In "Type B" applications, illustrated in FIG. 4, the patterned resist 12 is deposited over an optically opaque film 16 made of conducting material, usually aluminum. This resist patterning determines the overlay of subsequent patterning of the overlying film 16 of conducting material relative to previously formed tungsten interconnection plugs 18 providing electrical connection to the lower surface of film 16. The value of the overlay vector between the interconnection plugs 18 and the resist patterning 12 is a critical manufacturing specification and is the subject of the metrology. However, because the tungsten interconnection plugs 18 are optically concealed, the plugs 18 cannot contribute directly to build the optical image of the target without additional processing aimed at revealing the buried plug location. Recent practice has been to extract the overlay vector from an image contribution rendered by residual topographical features, indicated at 19 in FIG. 4, that are propagated to the upper surface of the opaque film 16 by the wafer-processing dynamics.
In modern IC fabrication, the preferred technology for synthesizing multi-level interconnect systems uses CMP (Chemical-Mechanical Polishing) planarization to facilitate high resolution lithography through the minimization of adverse depth-of-focus limitations or effects. In principle, overlay metrology in Type A applications (wherein, as shown in FIG. 3, a transparent layer 14 separates the patterned levels 10 and 12 the overlapping of which is being examined) is not adversely affected by the use of CMP planarization processes. However, in type B applications, optical metrology is ineffective when, referring to FIG. 4, the upper surface of the opaque film 16 is rendered topographically featureless by the practice of CMP. In other words, the shallow residual topographical features 19 are essentially erased or smoothed out when CMP is used, and thus no residual features are left to be employed to extract the overlay vector. The prior art does not provide a method or means for locating the concealed tungsten features 18 so as to enable overlay metrology in Type B applications wherein CMP is employed.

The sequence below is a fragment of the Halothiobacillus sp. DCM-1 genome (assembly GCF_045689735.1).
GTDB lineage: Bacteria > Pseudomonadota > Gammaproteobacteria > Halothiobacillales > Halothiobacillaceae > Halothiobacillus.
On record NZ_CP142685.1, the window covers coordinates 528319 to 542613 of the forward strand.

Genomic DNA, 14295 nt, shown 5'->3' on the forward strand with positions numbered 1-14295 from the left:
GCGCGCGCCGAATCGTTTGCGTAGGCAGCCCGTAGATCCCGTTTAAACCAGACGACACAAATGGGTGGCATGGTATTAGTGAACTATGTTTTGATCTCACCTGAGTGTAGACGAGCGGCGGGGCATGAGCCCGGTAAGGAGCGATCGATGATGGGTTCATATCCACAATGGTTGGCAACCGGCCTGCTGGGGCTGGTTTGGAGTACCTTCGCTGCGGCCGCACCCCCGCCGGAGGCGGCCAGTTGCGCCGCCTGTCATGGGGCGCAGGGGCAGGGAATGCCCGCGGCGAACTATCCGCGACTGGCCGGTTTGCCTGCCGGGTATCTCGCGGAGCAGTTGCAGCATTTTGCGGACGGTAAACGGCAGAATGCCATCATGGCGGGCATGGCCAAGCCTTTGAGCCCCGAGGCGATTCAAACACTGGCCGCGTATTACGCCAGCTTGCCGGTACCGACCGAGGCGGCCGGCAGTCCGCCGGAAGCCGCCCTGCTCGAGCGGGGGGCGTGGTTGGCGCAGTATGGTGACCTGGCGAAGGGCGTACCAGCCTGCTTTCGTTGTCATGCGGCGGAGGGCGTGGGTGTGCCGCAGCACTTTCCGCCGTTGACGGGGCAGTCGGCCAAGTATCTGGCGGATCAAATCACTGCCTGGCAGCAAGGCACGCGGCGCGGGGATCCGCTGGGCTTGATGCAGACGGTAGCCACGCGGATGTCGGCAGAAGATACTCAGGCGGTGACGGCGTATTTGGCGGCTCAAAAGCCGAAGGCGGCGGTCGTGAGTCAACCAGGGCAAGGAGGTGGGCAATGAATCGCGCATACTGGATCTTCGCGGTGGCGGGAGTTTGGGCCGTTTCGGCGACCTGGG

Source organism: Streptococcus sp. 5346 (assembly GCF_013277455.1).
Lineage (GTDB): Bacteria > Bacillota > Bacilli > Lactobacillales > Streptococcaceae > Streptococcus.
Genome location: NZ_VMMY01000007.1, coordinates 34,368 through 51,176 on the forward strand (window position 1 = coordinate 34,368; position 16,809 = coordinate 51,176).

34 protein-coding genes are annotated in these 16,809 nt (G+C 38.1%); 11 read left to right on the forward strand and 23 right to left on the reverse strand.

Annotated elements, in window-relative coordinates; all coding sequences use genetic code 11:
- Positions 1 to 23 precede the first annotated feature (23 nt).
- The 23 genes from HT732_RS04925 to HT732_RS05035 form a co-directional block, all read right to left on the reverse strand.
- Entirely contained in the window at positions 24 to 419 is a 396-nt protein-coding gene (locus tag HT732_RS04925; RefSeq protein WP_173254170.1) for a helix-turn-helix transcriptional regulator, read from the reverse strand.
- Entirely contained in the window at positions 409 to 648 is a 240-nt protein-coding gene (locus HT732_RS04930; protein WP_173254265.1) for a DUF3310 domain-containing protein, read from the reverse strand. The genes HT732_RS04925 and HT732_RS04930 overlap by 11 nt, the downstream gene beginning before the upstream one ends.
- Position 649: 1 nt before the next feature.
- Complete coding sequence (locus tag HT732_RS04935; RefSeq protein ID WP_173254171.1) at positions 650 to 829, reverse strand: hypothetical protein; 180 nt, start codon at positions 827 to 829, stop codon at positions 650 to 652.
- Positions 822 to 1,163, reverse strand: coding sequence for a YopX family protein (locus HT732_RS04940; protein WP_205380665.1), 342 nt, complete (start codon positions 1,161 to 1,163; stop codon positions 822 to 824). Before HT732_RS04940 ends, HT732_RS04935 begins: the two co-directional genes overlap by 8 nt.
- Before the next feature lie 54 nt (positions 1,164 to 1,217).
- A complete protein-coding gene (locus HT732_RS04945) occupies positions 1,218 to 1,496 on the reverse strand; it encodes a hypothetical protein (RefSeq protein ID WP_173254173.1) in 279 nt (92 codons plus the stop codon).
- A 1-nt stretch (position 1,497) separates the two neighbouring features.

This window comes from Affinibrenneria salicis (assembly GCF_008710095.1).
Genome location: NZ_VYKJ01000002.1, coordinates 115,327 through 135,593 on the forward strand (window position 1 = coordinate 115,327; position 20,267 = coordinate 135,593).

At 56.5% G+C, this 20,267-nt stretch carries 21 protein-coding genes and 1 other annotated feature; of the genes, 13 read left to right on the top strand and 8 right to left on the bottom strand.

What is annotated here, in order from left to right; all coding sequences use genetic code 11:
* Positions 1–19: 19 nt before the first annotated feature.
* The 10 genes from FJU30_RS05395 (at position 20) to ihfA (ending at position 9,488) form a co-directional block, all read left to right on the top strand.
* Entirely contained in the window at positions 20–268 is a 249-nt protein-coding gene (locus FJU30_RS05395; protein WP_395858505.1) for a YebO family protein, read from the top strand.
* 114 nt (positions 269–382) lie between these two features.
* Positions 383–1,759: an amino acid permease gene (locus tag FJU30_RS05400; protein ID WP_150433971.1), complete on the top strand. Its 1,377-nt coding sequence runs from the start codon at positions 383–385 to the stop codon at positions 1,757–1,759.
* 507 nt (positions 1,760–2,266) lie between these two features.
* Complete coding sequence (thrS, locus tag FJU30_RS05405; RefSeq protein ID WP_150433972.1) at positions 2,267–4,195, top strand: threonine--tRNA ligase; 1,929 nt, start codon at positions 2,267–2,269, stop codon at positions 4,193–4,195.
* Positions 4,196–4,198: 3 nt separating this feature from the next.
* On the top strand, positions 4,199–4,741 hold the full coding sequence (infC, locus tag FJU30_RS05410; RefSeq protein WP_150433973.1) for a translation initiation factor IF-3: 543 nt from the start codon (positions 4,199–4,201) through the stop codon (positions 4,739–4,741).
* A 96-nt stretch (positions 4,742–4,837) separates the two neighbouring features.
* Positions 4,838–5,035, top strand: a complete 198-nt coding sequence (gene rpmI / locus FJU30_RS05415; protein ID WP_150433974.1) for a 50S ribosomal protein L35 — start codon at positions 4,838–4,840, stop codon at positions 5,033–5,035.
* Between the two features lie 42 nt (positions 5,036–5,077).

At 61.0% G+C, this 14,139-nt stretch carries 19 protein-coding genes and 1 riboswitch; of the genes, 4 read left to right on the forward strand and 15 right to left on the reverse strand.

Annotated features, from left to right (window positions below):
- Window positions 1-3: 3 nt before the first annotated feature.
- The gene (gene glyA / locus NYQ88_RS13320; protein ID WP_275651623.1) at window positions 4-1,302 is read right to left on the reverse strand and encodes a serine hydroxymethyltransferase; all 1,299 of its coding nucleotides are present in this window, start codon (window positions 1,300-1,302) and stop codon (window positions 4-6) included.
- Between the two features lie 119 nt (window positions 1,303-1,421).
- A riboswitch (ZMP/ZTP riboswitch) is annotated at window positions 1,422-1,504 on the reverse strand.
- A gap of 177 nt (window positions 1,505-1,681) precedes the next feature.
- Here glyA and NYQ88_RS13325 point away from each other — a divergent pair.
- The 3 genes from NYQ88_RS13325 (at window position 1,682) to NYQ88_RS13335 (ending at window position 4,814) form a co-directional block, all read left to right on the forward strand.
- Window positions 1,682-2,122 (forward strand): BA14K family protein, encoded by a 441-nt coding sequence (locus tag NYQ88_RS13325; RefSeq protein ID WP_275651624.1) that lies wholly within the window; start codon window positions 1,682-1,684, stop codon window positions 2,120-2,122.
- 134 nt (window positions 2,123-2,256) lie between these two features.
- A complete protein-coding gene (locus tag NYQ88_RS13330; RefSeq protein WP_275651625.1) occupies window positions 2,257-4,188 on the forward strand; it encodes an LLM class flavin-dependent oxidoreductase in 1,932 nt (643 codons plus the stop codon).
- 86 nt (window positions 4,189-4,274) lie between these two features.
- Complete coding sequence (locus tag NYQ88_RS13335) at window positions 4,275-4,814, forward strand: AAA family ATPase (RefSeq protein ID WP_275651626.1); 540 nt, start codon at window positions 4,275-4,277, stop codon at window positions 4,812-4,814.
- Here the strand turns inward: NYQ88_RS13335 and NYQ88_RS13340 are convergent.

In accordance with the invention, a method is provided for locating features which are optically concealed in Type B applications wherein CMP is used so as to facilitate planarization. In general, the method of the invention involves imaging of backscattered electrons from a high energy scanning beam, and advantageously uses a collector-plate geometry which matches a novel target architecture replicated on the substrate or wafer.
In accordance with a preferred embodiment of the invention, a method for extracting overlay information from a target on an integrated circuit wafer wherein the target includes embedded features on a first level which are optically concealed by an overlying planarized opaque film, the method comprising: providing resist features deposited on the opaque planarized film and an embedded electron backscattering target feature deposited beneath said film under the resist features; scanning the target feature with an electron beam of an energy sufficiently high (preferably, at least 11 keV and, advantageously about 20 keV) to penetrate the opaque planarized film, be backscattered by the embedded features on said first level and return through the opaque planarized film (not traversing the resist features); detecting electrons backscattered from the embedded electron backscattering target feature (traversing or not through the resist features), and generating a signal profile based thereon; and analyzing the signal profile to extract overlay information.